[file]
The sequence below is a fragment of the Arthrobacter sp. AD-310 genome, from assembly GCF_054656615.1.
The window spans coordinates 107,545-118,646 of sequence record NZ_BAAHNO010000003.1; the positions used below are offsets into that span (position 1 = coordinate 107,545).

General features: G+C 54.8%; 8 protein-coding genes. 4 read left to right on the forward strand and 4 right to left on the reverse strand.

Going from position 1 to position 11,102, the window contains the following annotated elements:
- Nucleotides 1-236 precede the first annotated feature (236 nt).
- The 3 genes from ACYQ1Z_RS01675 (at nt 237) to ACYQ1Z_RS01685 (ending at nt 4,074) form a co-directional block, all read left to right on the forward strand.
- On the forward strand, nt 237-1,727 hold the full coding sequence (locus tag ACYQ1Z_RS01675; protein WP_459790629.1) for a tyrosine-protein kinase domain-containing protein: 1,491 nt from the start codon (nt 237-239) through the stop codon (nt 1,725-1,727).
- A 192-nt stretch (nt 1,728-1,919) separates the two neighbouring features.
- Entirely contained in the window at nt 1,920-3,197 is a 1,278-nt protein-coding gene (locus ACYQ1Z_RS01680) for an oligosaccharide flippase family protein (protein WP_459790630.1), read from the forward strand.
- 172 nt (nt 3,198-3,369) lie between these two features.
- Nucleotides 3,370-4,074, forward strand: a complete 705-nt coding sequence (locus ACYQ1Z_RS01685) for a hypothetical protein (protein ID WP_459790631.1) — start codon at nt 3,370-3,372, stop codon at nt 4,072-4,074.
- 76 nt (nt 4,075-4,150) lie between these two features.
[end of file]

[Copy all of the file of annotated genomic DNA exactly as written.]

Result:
The sequence below is a fragment of the Arthrobacter sp. AD-310 genome, from assembly GCF_054656615.1.
The window spans coordinates 107,545-118,646 of sequence record NZ_BAAHNO010000003.1; the positions used below are offsets into that span (position 1 = coordinate 107,545).

General features: G+C 54.8%; 8 protein-coding genes. 4 read left to right on the forward strand and 4 right to left on the reverse strand.

Going from position 1 to position 11,102, the window contains the following annotated elements:
- Nucleotides 1-236 precede the first annotated feature (236 nt).
- The 3 genes from ACYQ1Z_RS01675 (at nt 237) to ACYQ1Z_RS01685 (ending at nt 4,074) form a co-directional block, all read left to right on the forward strand.
- On the forward strand, nt 237-1,727 hold the full coding sequence (locus tag ACYQ1Z_RS01675; protein WP_459790629.1) for a tyrosine-protein kinase domain-containing protein: 1,491 nt from the start codon (nt 237-239) through the stop codon (nt 1,725-1,727).
- A 192-nt stretch (nt 1,728-1,919) separates the two neighbouring features.
- Entirely contained in the window at nt 1,920-3,197 is a 1,278-nt protein-coding gene (locus ACYQ1Z_RS01680) for an oligosaccharide flippase family protein (protein WP_459790630.1), read from the forward strand.
- 172 nt (nt 3,198-3,369) lie between these two features.
- Nucleotides 3,370-4,074, forward strand: a complete 705-nt coding sequence (locus ACYQ1Z_RS01685) for a hypothetical protein (protein ID WP_459790631.1) — start codon at nt 3,370-3,372, stop codon at nt 4,072-4,074.
- 76 nt (nt 4,075-4,150) lie between these two features.